See, you get your own locker! You get a bag to store all your cards! And you get this sheet of stickers which I absolutely adore and will be a massive feature of next week’s teardown:

Sticks for Prisma Arena

I get to put my stamp of personality, within the constraints implied by the stickers, on my hero. I just never really get to put a similar stamp on how that hero plays – at least to the extent I’d like.

However, all of this is fixable. Very fixable, in fact. Prisma Arena could easily solve all of these issues with expansion packs, an optional legacy campaign, or even additional leveling rules and printable character sheets. The problem for me is I don’t know if any of this is on the cards (teehee). And that leads me to my Final Thoughts.

In order for Prisma Arena to end up with expansions and additional content, it needs to prove its economic worth. It needs to do numbers.  There’s no point investing time and effort in a product that won’t yield a return – margins on board games are already thin. But board gaming is still stuck in the mindset of ‘Put out a game, see how it does’. The best you get as a guide to future intentions is on Kickstarter in the form of stretch goals.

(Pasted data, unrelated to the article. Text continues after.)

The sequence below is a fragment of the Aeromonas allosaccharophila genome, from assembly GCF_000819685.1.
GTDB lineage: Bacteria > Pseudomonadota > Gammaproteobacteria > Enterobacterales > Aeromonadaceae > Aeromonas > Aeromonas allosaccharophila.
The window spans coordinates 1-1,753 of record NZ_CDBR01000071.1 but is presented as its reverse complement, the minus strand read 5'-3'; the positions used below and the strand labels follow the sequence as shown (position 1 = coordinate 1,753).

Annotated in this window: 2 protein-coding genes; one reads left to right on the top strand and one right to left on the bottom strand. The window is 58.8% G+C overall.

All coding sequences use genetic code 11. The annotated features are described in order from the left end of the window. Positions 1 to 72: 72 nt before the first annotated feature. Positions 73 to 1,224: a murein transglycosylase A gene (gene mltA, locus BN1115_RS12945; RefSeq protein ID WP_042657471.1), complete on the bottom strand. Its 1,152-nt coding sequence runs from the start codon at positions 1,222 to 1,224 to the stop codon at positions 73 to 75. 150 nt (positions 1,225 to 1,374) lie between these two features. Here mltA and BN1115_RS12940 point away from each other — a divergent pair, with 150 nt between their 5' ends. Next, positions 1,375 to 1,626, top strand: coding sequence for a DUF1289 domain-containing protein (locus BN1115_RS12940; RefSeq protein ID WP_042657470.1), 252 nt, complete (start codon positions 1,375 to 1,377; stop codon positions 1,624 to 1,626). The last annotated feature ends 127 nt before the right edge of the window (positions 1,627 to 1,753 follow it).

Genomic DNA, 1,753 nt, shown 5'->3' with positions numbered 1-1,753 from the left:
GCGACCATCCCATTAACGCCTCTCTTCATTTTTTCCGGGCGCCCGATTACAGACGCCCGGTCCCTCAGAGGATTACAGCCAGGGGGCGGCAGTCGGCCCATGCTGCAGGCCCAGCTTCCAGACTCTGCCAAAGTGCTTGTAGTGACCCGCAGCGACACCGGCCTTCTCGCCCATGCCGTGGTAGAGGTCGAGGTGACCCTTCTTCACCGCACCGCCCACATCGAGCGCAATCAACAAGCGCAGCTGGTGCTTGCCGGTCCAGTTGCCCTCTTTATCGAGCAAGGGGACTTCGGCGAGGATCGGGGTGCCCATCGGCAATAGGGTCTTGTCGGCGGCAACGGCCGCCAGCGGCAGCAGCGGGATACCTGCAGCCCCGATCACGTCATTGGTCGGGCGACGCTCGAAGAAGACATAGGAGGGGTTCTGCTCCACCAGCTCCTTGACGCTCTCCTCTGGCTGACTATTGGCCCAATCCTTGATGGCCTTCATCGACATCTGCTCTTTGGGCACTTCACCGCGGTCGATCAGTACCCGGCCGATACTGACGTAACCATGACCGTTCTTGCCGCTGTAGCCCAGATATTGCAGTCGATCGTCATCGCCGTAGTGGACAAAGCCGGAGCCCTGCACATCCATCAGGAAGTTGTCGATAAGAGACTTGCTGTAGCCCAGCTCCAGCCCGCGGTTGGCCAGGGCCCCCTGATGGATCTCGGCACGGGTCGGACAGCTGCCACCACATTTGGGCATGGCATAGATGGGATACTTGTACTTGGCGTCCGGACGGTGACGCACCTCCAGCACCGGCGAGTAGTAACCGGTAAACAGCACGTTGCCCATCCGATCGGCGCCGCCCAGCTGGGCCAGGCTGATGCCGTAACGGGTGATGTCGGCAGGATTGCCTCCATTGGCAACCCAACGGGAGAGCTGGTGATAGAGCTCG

I don’t like ending reviews by saying ‘This would be great if X was done in the future’ because I have no idea if X will ever happen. I find myself in these circumstances thinking ‘if only there was a road-map for this game I could consult’. Video games do this all the time. You don’t even need to actually make good on them – we all know Star Citizen is basically vapourware, but that doesn’t stop the developers putting out road-maps, and then removing them in favour of a road-map to a road-map. I’d be a lot more comfortable in enthusiastically recommending Prisma Arena to people if I knew what the future plans were should it do well enough.

It’s a good base of a game. A solid foundation upon which I think a really exciting, interested and varied game could be built. As it stands though, it’s good not great and I don’t know if it’s going to get the popularity it would need to fulfil ujpon its promise. If you’re looking for a fun knockabout tactical battle game, Prisma Arena is worth your consideration. If you’re looking for something you can over-analyse in the manner of an ivory-tower academic asshole like myself, you may need to wait, potentially forever, for expansion content.

A review copy of Prisma Arena was provided by Hub Games in exchange for a fair and honest review.